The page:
It is usually the best time of the year to be in Mumbai, under normal circumstances. Forget momentarily about the rafting season, the globular 4-D potholes that threaten to swallow you up alive, and the nasty virus that is still coursing raucously through 2020. August-end and early-September is when the universally loved elephant god Ganapati Bappa arrives in every nook and corner of the city, and the salty, fish-fragrant air is redolent with an all-pervasive enthusiasm. Experiencing Mumbai when it regales with Ganapati Bappa, is an experience of a lifetime.
Ganeshotsav has been my favourite festival for over 20 years (I qualify to utter 'Mee Mumbaikar Aahey' now) since I took roots in Mumbai. There is a beautiful energy, an inexplicable rush of warmth, a sense of sheer submission when the modak-chomping Lord Ganesha arrives in colourful grandeur. Perhaps the ubiquitous chanting of the vandana, the manic and heady pounding of those gigantic drums and the crash cymbals, from shanties to soigné highrises has something to do with girdling the entire mass of humanity together. Of course, the glamorous aartis and poojas conducted in the soaps on the telly have successfully popularised the festival in locations like Lucknow, Jalandhar, Udaipur too.
The magical fervour of Maharashtra's most loved festival of the year will now course rather faintly through Zoom links and other online platforms. (File photo: PTI)
It has been a long ride for Ganapati. From the throbbing Sarvajanik Ganesh Utsav powered by freedom fighter Lokmanya Tilak for unifying the population, to the present day e-Ganapati pooja. From eco-G to e-G. The magical fervour of Maharashtra's most loved festival of the year will now course rather faintly through Zoom links and other online platforms. Minus the collective cries and boisterous whoops, pounding manjiras and cupping of eco-friendly idols of the deity carefully before performing the sthapana. The first aarti sets the mood for one-and-a-half, five, seven, ten, eleven days of passionate celebrations running through countless moments of singing, dancing, cultural knits, laughter and more. Over the years, Ganesh Chaturthi has virtually chronicled the evolving definition of family togetherness, that today stands sizably yanked apart by the virus scare. I am busy vetting (earlier excited and now emotionally crushed) kids to put up a smile and salute their laddoo-loving tusked god in his all-pervasive avatar even this year, during the family tree's Ganapati celebration. On Zoom.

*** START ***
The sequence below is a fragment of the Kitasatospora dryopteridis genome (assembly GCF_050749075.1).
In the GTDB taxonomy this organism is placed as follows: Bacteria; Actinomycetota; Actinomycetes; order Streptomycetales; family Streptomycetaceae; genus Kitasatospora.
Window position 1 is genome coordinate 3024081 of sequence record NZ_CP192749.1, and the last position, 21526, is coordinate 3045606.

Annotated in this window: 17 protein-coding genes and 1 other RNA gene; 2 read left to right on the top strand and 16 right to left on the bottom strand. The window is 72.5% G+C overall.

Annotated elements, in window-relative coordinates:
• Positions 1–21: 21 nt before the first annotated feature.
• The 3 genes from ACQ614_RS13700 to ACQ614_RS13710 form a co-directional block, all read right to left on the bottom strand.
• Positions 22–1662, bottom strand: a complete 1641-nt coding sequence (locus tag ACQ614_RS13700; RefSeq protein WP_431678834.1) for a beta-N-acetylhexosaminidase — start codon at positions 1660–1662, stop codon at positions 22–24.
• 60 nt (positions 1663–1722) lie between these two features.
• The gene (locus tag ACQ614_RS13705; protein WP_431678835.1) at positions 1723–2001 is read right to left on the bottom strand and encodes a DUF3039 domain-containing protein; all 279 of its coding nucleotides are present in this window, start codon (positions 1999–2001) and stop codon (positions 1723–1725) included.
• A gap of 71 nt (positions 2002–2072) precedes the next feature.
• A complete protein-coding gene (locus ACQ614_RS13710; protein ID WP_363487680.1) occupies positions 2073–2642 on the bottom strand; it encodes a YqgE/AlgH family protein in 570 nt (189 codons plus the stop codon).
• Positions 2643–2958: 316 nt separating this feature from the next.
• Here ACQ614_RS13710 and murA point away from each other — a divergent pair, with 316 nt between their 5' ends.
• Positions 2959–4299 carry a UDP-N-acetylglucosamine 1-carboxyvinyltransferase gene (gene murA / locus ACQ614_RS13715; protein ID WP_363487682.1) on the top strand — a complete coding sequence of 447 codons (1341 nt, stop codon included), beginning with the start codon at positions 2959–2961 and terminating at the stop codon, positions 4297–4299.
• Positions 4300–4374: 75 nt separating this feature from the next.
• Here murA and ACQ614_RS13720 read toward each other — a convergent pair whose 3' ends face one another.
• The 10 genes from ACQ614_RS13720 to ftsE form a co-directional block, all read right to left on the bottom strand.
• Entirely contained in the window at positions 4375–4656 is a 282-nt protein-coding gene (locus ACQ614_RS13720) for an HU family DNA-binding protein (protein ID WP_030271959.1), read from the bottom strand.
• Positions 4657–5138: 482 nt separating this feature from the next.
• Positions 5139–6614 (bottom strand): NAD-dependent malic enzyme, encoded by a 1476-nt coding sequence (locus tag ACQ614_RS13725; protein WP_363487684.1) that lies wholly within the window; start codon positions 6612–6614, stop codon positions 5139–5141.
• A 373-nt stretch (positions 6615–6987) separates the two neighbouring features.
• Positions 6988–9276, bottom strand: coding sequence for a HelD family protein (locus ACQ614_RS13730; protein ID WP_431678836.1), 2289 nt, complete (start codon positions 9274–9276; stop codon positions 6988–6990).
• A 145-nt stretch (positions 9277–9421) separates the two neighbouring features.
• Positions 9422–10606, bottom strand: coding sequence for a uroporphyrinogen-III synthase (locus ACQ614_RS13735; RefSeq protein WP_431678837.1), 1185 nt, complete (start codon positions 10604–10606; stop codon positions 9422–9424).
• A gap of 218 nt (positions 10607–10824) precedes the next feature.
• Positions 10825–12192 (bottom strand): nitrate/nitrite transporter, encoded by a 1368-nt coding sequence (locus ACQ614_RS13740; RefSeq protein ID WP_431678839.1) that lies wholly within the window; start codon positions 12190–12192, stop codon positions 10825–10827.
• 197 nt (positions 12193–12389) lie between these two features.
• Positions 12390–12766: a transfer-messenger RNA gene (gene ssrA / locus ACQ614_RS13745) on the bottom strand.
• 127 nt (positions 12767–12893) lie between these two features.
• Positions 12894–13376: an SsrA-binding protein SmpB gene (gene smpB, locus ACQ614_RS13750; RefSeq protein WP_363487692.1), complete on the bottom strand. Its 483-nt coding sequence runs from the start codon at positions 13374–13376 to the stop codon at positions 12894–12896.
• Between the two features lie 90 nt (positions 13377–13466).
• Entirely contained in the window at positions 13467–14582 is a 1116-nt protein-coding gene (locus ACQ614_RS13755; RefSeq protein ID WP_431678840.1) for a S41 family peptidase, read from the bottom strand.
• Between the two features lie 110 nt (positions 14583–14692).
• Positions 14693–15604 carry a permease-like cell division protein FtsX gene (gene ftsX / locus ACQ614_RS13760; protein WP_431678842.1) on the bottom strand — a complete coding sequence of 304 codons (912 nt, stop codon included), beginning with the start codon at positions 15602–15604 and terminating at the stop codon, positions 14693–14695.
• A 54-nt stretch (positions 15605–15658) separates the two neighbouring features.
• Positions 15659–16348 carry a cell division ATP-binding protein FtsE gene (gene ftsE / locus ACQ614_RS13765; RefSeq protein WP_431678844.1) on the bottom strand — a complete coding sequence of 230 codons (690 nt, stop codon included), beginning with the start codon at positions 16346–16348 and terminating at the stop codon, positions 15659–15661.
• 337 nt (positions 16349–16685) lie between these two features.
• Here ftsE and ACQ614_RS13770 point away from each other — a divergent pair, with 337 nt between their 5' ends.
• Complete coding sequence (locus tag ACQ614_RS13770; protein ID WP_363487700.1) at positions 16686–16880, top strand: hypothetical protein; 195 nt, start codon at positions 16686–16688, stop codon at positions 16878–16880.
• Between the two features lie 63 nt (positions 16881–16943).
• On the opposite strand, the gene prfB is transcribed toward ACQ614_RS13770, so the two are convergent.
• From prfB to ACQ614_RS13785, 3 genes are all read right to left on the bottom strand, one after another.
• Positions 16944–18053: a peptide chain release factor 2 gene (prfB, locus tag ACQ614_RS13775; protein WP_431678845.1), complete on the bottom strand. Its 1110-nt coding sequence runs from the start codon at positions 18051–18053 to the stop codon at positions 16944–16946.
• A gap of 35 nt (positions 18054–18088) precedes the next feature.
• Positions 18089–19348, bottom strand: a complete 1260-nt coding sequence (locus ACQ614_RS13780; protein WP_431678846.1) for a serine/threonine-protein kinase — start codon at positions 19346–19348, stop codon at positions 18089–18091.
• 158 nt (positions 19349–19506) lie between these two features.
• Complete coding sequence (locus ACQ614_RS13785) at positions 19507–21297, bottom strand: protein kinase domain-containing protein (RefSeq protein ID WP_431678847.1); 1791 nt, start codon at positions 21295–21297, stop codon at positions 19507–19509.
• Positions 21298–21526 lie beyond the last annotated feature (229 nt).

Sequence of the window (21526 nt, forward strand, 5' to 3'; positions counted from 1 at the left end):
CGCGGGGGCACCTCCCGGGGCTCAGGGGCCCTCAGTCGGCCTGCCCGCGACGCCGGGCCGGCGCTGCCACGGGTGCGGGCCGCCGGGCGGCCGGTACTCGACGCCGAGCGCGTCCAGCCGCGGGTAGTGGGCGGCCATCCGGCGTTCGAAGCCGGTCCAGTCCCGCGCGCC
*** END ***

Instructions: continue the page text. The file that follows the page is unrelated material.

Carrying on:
From streaming the pooja live to cousins staying abroad, to now hopping onto the e-links for effective distancing, it is a sober mood minus the joyous festivities, with understandable diktats floating around on society circulars. We must desist from touching the statue and pooja area, offering or taking prasad, standing together and reciting hymns. I look around, seizing the mood. It is as if the modak has lost its mojo. The mood is sombre, the dull lull in the air is palpable as if enforced languor has seeped into the cells of the bone marrow. The city hasn't really received its glorious punch this year, the streets are bleak, voices are weak. The shlokas sound faint. The 'holiday' from online schooling, for the festival, suddenly holds a zero sense of triumph for the kids, I realise, as I try to cheer up my brood to prop up their mood for the first e-aarti.
Yet as the swirl and twirl of logic, reasoning, calculations, predictions, talks, rumours clash clumsily, Bappa arrives on point, bringing in new learning, teaching us self-character carpentry through resilience, making us discover comfort within chaos. We soldier on, communicate, unlearn and relearn the lessons of humility and happiness, and how to savour the little blessings in life. Ganapati Bappa Morya #GBM trending.
(The author is on Instagram at @ShilpiMadan)